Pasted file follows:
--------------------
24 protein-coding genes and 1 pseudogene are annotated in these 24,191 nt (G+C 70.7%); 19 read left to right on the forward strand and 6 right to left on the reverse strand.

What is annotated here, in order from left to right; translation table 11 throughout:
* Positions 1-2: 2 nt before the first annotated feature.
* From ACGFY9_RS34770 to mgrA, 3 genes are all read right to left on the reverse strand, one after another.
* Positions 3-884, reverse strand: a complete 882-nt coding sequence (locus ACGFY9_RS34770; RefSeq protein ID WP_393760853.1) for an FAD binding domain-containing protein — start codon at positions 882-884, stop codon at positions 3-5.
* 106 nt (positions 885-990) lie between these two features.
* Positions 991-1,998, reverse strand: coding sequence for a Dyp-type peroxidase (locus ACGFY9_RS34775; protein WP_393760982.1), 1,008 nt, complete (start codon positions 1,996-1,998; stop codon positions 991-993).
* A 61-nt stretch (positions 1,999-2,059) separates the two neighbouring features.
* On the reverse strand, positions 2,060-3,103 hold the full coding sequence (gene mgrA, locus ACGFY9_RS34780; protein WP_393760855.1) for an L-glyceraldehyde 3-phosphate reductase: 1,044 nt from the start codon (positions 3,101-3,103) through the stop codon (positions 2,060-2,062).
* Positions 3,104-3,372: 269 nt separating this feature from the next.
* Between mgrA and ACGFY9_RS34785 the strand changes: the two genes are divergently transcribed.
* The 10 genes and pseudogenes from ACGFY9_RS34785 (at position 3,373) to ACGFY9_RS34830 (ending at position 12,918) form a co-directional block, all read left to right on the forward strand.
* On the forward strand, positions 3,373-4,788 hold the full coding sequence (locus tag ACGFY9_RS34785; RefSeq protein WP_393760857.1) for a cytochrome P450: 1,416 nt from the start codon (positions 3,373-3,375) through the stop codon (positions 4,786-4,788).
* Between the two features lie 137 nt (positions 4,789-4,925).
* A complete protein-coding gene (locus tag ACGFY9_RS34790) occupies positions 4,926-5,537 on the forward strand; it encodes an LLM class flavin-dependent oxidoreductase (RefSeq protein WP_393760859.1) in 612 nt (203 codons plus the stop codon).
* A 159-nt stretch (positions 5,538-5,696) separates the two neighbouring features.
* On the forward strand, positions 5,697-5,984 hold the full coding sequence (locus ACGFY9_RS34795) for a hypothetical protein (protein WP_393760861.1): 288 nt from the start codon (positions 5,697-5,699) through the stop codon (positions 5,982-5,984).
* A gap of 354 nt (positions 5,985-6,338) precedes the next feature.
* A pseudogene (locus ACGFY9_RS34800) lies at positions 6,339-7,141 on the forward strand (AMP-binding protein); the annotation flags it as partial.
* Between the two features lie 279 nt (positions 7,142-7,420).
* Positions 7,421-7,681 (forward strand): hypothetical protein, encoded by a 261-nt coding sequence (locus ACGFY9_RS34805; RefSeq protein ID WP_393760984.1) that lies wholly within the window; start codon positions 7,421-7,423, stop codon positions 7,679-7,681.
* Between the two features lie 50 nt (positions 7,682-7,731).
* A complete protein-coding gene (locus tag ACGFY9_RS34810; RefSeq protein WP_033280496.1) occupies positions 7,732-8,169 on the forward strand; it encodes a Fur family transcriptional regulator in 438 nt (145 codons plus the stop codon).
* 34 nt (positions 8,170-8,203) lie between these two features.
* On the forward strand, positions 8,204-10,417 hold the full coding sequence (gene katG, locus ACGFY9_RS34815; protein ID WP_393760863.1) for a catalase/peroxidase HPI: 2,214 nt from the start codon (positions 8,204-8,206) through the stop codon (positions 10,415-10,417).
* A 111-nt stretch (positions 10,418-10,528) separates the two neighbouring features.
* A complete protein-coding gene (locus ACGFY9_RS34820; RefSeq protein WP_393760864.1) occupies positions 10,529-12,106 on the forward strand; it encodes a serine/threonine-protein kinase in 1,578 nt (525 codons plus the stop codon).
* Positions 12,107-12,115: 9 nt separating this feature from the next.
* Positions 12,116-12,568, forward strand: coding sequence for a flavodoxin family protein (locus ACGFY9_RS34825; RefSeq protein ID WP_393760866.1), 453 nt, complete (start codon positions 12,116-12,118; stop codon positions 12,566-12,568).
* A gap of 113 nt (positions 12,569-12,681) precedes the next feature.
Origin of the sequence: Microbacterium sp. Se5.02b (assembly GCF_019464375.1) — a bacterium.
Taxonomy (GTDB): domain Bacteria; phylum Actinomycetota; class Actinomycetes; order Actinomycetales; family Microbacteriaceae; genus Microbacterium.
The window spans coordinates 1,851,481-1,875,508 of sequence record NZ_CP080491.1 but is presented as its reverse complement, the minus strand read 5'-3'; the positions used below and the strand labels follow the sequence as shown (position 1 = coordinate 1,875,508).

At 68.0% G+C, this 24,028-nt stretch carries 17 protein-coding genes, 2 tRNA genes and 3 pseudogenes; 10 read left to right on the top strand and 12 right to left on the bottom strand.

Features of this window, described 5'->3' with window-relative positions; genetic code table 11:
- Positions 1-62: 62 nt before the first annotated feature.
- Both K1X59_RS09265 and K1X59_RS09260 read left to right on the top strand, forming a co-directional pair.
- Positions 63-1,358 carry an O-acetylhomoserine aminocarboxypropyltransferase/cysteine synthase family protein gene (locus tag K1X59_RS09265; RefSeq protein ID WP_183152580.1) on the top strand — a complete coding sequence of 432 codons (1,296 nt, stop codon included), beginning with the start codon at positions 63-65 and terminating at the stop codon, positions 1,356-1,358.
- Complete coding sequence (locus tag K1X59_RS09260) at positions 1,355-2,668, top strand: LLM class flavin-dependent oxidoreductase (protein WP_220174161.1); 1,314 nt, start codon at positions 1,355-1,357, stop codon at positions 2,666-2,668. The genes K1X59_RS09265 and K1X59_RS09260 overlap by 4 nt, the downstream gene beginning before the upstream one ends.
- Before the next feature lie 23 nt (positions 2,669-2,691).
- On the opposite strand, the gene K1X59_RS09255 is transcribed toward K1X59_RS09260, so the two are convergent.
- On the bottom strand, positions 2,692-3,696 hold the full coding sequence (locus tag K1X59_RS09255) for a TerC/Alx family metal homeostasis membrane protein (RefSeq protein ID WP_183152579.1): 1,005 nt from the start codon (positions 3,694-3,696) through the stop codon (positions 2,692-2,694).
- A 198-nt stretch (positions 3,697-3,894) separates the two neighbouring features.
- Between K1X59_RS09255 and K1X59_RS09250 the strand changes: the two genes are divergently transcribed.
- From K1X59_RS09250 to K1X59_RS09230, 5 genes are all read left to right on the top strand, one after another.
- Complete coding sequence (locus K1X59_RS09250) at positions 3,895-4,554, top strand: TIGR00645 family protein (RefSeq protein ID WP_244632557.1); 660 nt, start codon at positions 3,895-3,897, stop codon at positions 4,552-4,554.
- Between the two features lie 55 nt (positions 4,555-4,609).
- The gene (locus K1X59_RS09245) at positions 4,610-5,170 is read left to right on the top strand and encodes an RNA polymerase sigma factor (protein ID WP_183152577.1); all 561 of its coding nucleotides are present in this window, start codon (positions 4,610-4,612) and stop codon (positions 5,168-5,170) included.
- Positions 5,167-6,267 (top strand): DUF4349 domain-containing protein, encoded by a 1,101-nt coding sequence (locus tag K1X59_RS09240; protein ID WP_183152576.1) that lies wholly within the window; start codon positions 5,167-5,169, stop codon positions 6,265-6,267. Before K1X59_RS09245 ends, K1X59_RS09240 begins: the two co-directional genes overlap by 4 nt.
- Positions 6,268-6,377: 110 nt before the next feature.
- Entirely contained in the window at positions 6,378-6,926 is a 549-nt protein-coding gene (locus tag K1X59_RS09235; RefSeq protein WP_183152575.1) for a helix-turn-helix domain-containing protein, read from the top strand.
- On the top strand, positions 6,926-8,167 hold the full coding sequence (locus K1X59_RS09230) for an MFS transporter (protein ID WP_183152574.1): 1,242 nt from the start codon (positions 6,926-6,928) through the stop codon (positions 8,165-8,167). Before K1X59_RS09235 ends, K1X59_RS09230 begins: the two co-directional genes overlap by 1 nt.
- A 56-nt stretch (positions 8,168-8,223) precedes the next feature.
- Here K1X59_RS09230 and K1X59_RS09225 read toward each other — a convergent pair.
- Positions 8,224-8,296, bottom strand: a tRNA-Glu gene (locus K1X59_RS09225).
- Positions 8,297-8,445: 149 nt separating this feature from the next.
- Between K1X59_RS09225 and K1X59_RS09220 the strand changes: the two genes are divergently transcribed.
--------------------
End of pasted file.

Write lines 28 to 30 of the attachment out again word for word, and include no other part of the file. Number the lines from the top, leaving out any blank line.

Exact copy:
* Positions 12,107-12,115: 9 nt separating this feature from the next.
* Positions 12,116-12,568, forward strand: coding sequence for a flavodoxin family protein (locus ACGFY9_RS34825; RefSeq protein ID WP_393760866.1), 453 nt, complete (start codon positions 12,116-12,118; stop codon positions 12,566-12,568).
* A gap of 113 nt (positions 12,569-12,681) precedes the next feature.